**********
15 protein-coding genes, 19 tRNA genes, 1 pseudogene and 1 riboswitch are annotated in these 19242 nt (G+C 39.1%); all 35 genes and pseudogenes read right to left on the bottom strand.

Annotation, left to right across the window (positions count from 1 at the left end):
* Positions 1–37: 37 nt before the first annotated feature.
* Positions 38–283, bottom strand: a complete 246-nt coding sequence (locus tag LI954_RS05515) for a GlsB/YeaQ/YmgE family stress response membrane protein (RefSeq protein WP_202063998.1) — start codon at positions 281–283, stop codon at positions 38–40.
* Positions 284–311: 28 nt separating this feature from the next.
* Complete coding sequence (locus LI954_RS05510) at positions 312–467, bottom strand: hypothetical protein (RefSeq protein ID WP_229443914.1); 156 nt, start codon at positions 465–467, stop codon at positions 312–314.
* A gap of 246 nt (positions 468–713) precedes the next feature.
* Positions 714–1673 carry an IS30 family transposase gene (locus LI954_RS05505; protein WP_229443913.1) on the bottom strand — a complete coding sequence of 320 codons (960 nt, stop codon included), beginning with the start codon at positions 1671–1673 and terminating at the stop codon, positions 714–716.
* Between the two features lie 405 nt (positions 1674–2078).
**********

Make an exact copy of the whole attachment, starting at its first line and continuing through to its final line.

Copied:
15 protein-coding genes, 19 tRNA genes, 1 pseudogene and 1 riboswitch are annotated in these 19242 nt (G+C 39.1%); all 35 genes and pseudogenes read right to left on the bottom strand.

Annotation, left to right across the window (positions count from 1 at the left end):
* Positions 1–37: 37 nt before the first annotated feature.
* Positions 38–283, bottom strand: a complete 246-nt coding sequence (locus tag LI954_RS05515) for a GlsB/YeaQ/YmgE family stress response membrane protein (RefSeq protein WP_202063998.1) — start codon at positions 281–283, stop codon at positions 38–40.
* Positions 284–311: 28 nt separating this feature from the next.
* Complete coding sequence (locus LI954_RS05510) at positions 312–467, bottom strand: hypothetical protein (RefSeq protein ID WP_229443914.1); 156 nt, start codon at positions 465–467, stop codon at positions 312–314.
* A gap of 246 nt (positions 468–713) precedes the next feature.
* Positions 714–1673 carry an IS30 family transposase gene (locus LI954_RS05505; protein WP_229443913.1) on the bottom strand — a complete coding sequence of 320 codons (960 nt, stop codon included), beginning with the start codon at positions 1671–1673 and terminating at the stop codon, positions 714–716.
* Between the two features lie 405 nt (positions 1674–2078).